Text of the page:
insert: <a href="#_Toc90287595"> 4.7 Requirements for Load balancers insert: </a> insert: </p>

insert: <p>

insert: <a href="#_Toc90287596"> 5 Requirements for IPv6 support in software delete: </li> delete: <li> delete: <a href="#skills"> insert: </p>

insert: <p>

insert: <a href="#_Toc90287597"> 6 IPsec: Mandatory vs Optional insert: </a> insert: </p>

insert: <p>

insert: <a href="#_Toc90287598"> 7 Skill requirements of the systems integrator delete: </li> delete: <li> delete: <a href="#declaration"> DECLARATION insert: </p>

insert: <p style="padding-left: 30px;">

insert: <a href="#_Toc90287599"> 7.1 Declaration of IPv6 competence delete: </li> delete: </ul> delete: </li> delete: <li> delete: <a href="#2"> Option 2 insert: </p>

insert: <p>

insert: <a href="#_Toc90287600"> 8 Acknowledgments delete: <ul> delete: <li> delete: <a href="#2text"> Proposed text for the tender initiator insert: </p>

insert: <p>

  insert: </p>

insert: <h2>

insert: <a name="_Toc90287581"> delete: </li> delete: </ul> delete: </li> delete: <li> delete: <a href="#3"> Option 3 delete: </a> delete: <ul> delete: <li> delete: <a href="#3text"> Proposed text for the tender initiator delete: </a> delete: </li> delete: </ul> delete: </li> delete: <li> delete: <a href="#ack"> Acknowledgements delete: </a> delete: </li> delete: </ul> delete: <hr noshade="noshade" size="1" /> delete: <h2> delete: <a id="1" name="1"> delete: </a> 1 Introduction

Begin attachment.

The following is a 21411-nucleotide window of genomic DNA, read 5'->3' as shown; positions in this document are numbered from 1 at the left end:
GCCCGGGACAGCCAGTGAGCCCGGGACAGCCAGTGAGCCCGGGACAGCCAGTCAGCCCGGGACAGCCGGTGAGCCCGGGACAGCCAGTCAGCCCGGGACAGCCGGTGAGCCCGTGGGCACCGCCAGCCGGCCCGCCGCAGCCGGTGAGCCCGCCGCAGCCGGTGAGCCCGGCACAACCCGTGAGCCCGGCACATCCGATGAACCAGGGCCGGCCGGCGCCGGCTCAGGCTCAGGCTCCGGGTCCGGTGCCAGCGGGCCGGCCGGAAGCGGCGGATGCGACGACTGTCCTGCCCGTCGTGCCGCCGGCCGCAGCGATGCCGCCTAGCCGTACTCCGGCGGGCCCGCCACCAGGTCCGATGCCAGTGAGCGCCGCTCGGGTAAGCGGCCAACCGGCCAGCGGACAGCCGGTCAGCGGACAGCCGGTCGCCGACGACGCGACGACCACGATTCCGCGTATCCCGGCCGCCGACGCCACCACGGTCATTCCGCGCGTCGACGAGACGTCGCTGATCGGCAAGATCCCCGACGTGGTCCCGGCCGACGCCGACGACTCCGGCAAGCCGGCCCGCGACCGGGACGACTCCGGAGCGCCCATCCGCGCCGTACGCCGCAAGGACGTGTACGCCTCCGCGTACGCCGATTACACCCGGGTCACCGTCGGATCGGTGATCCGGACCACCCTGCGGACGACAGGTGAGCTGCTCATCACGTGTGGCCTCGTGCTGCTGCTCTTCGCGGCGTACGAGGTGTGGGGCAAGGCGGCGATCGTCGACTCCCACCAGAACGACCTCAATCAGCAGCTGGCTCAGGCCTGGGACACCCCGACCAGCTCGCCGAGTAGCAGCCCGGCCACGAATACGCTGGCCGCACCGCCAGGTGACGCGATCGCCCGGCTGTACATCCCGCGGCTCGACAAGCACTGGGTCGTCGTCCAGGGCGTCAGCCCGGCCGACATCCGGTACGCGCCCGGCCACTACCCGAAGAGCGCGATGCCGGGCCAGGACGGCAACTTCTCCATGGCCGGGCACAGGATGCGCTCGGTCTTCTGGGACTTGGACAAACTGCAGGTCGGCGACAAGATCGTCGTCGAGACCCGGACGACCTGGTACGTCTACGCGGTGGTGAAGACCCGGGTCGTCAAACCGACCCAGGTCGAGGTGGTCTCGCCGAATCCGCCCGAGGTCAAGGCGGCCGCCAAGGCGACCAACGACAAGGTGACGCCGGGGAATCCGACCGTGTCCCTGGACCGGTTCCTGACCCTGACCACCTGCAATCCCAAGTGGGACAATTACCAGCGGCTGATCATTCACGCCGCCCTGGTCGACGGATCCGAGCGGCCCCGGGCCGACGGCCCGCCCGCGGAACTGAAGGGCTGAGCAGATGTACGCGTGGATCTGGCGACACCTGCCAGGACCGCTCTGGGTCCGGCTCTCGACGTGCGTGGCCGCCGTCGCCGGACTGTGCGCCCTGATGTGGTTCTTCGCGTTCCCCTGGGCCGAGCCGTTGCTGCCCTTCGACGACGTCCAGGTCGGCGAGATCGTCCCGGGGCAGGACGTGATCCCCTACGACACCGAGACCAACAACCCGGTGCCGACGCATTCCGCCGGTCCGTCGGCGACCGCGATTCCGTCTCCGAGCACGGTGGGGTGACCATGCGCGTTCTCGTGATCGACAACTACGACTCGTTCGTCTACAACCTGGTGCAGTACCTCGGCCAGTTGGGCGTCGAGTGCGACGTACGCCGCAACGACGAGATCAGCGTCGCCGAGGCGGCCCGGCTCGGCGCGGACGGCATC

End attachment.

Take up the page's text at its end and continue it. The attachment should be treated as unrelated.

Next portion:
To ensure the smooth and cost-efficient uptake of IPv6 across their networks, it is important that governments and large commercial, public sector or research and education enterprises specify requirements for IPv6 functionality and compatibility when seeking drafting tenders for information and computer technology Information and Communication Technology (ICT) equipment and support. insert: </p>

insert: <p>

This document is intended to provide a Best Common Current Practice (BCP) to support organisations in such tender processes, but does not specify any standards or policy itself. It is an update to ripe-554, which is the second version of the “Requirements for IPv6 in ICT Equipment” guidance. insert: </p>

insert: <p>

It offers guidance on what specifications to ask for and it is intended to be used as a insert: <strong> template insert: </strong> that can be used by governments or governments, universities, large enterprises or any other organisation when developing tender documents. specifying IPv6 support in their tenders or equipment requirements. It can also serve as an aid to those people or organisations interested in tendering for government or enterprise contracts.